Fire on board a ship throws up a unique set of problems. Water is usually the most convenient and effective way of tackling a blaze on dry land, but at sea the water must be removed from a ship almost as quickly as it is used to fight the fire. A fine balancing act is required. On the one hand the blaze must be stopped from reaching any fuel on board the vessel and on the other it must be ascertained that the boat doesn’t shift its center of gravity via a process known as the ‘free surface effect’.
On an early February evening, the Italian built al-Salam Boccaccio 98 set sail from Duba in Saudi Arabia. Its passengers were largely migrant workers and pilgrims returning home to Egypt. The Boccaccio 98 was a boat that had seen much modification and the addition of extra passenger decks had made it top-heavy. Conditions in the Red Sea were rough and deteriorating rapidly, but this was nothing out of the ordinary for this vast body of water.
Just over half way into the nine-hour voyage, a fire started in or close to the engine room. Swift action was required to contain it, but the crew lacked adequate training in how to deal with the situation.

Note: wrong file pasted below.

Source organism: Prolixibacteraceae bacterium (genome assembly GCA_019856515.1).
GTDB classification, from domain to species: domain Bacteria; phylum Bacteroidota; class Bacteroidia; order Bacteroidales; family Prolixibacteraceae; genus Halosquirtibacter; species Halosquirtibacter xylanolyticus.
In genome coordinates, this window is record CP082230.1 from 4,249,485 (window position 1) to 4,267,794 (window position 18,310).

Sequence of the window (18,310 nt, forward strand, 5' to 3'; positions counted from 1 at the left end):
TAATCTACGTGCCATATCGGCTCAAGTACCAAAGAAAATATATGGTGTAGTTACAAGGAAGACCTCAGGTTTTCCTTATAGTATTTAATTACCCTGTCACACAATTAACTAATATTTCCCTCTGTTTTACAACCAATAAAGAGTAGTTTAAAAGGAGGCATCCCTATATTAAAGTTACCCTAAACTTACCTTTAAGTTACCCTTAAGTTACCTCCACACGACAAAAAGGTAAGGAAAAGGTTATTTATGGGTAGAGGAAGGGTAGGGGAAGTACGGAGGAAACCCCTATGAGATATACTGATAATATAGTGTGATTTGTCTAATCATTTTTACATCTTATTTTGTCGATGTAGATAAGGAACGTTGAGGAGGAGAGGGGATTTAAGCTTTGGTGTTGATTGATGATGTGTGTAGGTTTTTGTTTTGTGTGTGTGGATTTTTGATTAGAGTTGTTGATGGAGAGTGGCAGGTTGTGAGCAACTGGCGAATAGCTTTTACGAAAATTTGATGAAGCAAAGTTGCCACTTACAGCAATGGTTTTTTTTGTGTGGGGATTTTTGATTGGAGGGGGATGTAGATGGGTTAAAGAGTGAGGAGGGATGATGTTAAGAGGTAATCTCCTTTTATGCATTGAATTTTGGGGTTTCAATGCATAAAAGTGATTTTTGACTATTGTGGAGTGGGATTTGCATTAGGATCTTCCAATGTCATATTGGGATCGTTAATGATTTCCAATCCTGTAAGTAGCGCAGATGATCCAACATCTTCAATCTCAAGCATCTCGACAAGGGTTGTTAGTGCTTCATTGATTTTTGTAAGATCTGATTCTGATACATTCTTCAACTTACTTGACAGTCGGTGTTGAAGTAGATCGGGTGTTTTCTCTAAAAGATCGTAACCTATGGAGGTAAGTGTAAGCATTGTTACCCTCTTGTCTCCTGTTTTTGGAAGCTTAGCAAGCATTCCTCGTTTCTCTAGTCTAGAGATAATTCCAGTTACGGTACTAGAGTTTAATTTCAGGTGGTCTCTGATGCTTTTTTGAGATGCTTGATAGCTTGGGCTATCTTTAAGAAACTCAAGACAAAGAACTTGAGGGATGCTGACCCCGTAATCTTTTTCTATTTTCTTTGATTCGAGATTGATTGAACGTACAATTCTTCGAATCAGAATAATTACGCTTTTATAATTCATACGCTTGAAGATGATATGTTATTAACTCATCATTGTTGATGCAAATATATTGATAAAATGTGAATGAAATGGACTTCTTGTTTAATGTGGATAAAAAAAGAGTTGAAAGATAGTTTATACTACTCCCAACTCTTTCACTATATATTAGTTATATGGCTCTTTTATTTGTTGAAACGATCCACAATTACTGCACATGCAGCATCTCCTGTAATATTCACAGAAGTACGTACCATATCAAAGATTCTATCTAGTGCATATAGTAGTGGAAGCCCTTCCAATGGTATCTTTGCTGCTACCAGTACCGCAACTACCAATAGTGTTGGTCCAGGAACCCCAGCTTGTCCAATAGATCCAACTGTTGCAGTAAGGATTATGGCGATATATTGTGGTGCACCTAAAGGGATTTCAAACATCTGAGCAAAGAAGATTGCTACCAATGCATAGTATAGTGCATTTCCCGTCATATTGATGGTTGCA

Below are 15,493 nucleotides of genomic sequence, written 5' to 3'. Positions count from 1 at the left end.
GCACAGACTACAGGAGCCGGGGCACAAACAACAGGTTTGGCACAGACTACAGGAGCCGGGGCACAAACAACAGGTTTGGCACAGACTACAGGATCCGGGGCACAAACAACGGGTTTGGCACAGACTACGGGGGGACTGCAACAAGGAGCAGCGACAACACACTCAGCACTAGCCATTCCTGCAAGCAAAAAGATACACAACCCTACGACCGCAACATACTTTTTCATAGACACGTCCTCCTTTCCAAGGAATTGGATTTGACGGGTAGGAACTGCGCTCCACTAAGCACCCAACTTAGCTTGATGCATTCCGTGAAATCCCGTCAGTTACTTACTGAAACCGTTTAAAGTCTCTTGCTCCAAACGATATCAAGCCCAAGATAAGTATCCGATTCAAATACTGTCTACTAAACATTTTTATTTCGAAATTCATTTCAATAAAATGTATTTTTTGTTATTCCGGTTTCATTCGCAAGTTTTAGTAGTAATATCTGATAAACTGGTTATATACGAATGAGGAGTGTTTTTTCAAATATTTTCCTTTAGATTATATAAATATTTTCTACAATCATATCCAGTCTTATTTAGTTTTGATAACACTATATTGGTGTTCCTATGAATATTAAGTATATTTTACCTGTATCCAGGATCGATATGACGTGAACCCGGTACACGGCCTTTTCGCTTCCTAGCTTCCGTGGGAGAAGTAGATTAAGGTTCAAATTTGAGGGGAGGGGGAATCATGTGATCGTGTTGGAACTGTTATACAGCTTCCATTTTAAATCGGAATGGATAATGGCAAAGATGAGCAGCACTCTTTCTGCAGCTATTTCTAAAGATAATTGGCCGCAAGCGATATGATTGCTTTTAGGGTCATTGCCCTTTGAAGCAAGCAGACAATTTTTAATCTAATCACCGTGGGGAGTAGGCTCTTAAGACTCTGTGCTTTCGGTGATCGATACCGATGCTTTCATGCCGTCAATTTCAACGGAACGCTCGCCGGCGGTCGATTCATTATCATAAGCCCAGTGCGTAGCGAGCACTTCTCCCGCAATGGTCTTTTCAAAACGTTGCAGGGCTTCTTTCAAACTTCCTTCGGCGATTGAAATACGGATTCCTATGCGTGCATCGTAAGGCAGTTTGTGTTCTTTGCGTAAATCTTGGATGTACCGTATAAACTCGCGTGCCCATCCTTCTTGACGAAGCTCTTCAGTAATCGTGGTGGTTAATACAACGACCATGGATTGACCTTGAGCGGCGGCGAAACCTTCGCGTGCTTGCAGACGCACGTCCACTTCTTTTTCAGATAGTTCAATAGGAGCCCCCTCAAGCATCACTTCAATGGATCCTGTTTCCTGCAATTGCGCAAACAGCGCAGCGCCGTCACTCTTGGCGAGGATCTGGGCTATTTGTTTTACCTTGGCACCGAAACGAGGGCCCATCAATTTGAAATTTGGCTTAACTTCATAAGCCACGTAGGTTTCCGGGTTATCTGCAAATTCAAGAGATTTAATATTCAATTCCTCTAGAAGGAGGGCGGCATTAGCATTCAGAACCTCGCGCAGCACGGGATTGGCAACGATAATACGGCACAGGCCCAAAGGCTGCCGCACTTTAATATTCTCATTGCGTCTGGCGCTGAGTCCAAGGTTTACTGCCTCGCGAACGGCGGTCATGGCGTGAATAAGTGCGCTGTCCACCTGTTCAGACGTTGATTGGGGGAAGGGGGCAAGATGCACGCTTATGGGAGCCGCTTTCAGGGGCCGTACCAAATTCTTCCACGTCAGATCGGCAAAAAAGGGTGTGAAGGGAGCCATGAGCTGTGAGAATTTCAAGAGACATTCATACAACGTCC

As more and more water was used to tackle the blaze, the ship began to list to one side. Battered by waves, it sank in about seven minutes, putting the lives of all 1,400 on board in extreme danger. Rescue efforts were tardy to say the least and did not get under way until seven hours after the boat sank. Around 400 survivors were left to fend for themselves in lifeboats before help arrived.
When was the al-Salam Boccaccio 98 Fire: February 3 2006
Where was the al-Salam Boccaccio 98 Fire: in the Red Sea, between Egypt and Saudi Arabia
What was the al-Salam Boccaccio 98 Fire death toll: Around 1,000 died.
You should know: An initial enquiry into the sinking was a whitewash. The owner of the shipping company, Mamdouh Ismail, was also a member of Egypt’s Upper House and the report’s findings stank of corruption. Relatives of the dead mounted a successful campaign to have the case re-opened and in 2009 the initial enquiry was overturned, resulting in a seven-year jail sentence for Mamdouh Ismail and punishment for other company officials.